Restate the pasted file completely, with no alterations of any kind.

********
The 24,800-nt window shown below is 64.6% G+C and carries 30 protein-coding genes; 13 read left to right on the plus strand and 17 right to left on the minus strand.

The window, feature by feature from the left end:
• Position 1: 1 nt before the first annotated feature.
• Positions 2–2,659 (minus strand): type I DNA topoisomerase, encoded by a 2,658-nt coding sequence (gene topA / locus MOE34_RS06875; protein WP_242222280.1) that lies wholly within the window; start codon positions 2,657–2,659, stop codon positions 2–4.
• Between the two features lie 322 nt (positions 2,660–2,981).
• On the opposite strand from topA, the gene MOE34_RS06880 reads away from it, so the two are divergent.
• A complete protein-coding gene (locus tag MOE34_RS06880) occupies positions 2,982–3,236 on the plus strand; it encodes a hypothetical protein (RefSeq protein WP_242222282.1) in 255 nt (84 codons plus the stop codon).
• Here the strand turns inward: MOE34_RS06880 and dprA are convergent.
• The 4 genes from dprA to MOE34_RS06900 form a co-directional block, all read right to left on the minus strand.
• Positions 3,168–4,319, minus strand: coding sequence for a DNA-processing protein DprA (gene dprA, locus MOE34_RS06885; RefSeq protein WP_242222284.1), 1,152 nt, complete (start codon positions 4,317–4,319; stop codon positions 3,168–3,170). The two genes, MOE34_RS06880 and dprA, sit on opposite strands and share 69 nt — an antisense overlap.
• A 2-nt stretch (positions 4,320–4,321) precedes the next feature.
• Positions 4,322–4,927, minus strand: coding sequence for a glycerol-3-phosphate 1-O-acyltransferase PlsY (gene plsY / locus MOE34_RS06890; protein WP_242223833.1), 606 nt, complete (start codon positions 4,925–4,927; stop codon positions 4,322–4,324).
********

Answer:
The 24,800-nt window shown below is 64.6% G+C and carries 30 protein-coding genes; 13 read left to right on the plus strand and 17 right to left on the minus strand.

The window, feature by feature from the left end:
• Position 1: 1 nt before the first annotated feature.
• Positions 2–2,659 (minus strand): type I DNA topoisomerase, encoded by a 2,658-nt coding sequence (gene topA / locus MOE34_RS06875; protein WP_242222280.1) that lies wholly within the window; start codon positions 2,657–2,659, stop codon positions 2–4.
• Between the two features lie 322 nt (positions 2,660–2,981).
• On the opposite strand from topA, the gene MOE34_RS06880 reads away from it, so the two are divergent.
• A complete protein-coding gene (locus tag MOE34_RS06880) occupies positions 2,982–3,236 on the plus strand; it encodes a hypothetical protein (RefSeq protein WP_242222282.1) in 255 nt (84 codons plus the stop codon).
• Here the strand turns inward: MOE34_RS06880 and dprA are convergent.
• The 4 genes from dprA to MOE34_RS06900 form a co-directional block, all read right to left on the minus strand.
• Positions 3,168–4,319, minus strand: coding sequence for a DNA-processing protein DprA (gene dprA, locus MOE34_RS06885; RefSeq protein WP_242222284.1), 1,152 nt, complete (start codon positions 4,317–4,319; stop codon positions 3,168–3,170). The two genes, MOE34_RS06880 and dprA, sit on opposite strands and share 69 nt — an antisense overlap.
• A 2-nt stretch (positions 4,320–4,321) precedes the next feature.
• Positions 4,322–4,927, minus strand: coding sequence for a glycerol-3-phosphate 1-O-acyltransferase PlsY (gene plsY / locus MOE34_RS06890; protein WP_242223833.1), 606 nt, complete (start codon positions 4,925–4,927; stop codon positions 4,322–4,324).